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Grenfell Tower Fire

Our role is a special one: to get money to the bereaved next of kin who lost loved ones and to those who were hospitalised as a result of the fire. In late September we recieved extra funds that allowed us to also offer charitable grants to people living in the tower and on Grenfell Walk who lost everything in the fire but who survived (see below for more details).

Other charitable organisations are helping people who were made homeless and destitute. Information about all of the charities that are helping survivors was compiled by the Charity Commission.

LET has been given £8 million from various sources (see Charity Commission link above) to distribute to those caught up in the Grenfell Tower fire.

100% of the donated funds are distributed to Grenfell families and individuals. None of the funds passed to LET are used to cover operating costs.  LET fundraises separately with trusts and foundations to cover its core operating costs. It also relies on significant pro bono support – for example, staff from other charities have been seconded in to assist; office space has been donated free of charge.

So far, we have made awards totalling £3,874,000 to 113 bereaved and injured people.

  • Bereaved next of kin of those who died have received £60,000 each
  • People who were hospitalised for a week have received £25,000 each
  • People who were hospitalised for 6 hours or more have received £3,500 each

Now, thanks to extra funds from the British Red Cross we have been able to make more payments to the bereaved and injured. And in a new joint fund with Kensington and Chelsea Foundation we are also able to make some payments – via our colleagues at the Rugby Portobello Trust – to survivors at Grenfell Tower and Grenfell Walk who are struggling with the distress and trauma of living through the fire.

This phase of funding has three parts, specifically:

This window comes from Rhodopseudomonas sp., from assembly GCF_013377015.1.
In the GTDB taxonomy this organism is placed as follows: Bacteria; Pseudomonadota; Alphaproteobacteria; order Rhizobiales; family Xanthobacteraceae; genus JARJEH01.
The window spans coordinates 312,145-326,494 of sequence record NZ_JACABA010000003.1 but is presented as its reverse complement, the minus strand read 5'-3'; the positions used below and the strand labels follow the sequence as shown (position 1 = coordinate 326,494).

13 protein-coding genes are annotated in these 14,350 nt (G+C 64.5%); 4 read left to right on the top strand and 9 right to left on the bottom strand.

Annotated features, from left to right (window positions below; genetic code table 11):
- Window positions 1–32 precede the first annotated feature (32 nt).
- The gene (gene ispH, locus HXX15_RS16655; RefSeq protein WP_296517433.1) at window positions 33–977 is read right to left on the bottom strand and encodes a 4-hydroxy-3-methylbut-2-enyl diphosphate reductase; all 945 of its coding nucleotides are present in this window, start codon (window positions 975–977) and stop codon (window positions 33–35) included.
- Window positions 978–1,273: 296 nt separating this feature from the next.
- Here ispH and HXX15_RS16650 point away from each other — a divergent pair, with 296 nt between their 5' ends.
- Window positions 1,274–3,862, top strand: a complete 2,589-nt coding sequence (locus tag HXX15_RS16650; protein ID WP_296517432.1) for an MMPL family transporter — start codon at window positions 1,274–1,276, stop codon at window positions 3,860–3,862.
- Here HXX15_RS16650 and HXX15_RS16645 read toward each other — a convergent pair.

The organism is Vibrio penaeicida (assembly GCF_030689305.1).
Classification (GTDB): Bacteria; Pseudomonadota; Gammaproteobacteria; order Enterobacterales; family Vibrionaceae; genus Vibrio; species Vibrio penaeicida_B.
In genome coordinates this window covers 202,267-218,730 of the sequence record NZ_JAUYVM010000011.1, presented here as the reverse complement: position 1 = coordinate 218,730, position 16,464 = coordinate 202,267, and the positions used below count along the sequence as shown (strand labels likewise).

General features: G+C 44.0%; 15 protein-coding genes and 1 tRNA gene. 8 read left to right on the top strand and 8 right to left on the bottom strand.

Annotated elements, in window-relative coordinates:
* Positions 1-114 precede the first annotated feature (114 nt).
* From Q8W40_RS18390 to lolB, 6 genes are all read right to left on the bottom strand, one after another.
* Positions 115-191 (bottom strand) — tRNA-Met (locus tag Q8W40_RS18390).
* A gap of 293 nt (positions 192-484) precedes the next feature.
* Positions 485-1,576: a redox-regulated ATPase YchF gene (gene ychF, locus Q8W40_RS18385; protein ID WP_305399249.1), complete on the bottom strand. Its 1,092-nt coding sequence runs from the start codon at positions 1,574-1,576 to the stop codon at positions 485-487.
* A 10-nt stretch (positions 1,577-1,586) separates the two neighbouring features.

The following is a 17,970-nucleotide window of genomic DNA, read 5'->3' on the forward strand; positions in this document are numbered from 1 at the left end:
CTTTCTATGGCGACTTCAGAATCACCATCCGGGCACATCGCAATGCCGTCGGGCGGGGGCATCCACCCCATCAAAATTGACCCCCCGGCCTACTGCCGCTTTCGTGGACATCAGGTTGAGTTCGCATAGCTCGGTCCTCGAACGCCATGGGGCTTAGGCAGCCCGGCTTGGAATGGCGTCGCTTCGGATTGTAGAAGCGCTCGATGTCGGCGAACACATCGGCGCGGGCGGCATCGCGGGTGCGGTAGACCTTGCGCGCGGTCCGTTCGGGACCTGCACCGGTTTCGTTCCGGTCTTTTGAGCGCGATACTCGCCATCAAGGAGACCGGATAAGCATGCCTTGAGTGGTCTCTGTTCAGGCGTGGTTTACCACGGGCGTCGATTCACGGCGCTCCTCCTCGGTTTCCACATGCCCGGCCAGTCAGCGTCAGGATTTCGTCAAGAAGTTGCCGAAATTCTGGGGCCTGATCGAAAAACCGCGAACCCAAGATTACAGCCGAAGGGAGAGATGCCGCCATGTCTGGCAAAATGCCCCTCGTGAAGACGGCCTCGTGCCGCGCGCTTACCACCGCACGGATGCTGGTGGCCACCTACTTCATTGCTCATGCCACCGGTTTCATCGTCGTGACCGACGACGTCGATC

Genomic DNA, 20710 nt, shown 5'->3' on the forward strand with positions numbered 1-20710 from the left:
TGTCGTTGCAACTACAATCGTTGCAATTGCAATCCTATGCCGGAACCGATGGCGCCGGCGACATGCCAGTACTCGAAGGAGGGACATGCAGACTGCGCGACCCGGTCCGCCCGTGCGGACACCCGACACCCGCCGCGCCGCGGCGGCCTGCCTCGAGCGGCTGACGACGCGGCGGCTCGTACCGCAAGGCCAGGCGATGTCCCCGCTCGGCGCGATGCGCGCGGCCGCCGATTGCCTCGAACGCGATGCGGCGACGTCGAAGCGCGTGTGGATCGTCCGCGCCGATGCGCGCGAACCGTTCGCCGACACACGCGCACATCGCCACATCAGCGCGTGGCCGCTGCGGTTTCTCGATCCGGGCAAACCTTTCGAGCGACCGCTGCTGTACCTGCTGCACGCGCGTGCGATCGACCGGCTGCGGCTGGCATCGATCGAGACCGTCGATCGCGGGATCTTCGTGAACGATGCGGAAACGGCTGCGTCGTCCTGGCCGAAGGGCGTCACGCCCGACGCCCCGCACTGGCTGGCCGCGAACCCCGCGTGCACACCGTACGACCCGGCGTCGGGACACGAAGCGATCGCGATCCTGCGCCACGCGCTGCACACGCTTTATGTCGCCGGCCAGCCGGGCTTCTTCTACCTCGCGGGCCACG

• A grant of £15,000 to each of the 139 households from the Grenfell Tower and a grant of £8,000 to the 26 households in Grenfell Walk (totalling £2.293m). Payments were made by the Rugby Portobello Trust (RPT) through BACS soon after we passed  on the money to RPT.
  • the next of kin of those bereaved were awarded a further £20,000 for every deceased victim on top of the £40,000 already provided through the London Emergencies Trust; and
  • people who were hospitalised for a week or more by the fire were awarded an extra £5,000, bringing the total in public donations passed to them from the London Fire Relief Fund up to £25,000.

Rob Bell, Director of the London Emergencies Trust says:

“So far, we’ve been focused on helping families who lost loved ones, and those injured. But we know that many survivors are struggling, and they have said clearly that they want distributors to make funds simple to understand and easy to access. That’s what we’ve done – pooled our funds with the K&C Foundation and worked with experienced and trusted distributor Rugby Portobello Trust who will get money to people quickly without too much bureaucracy.”

Check back here or follow us on Twitter at @LET_2017 for updates on how we are distributing donations to the bereaved and injured.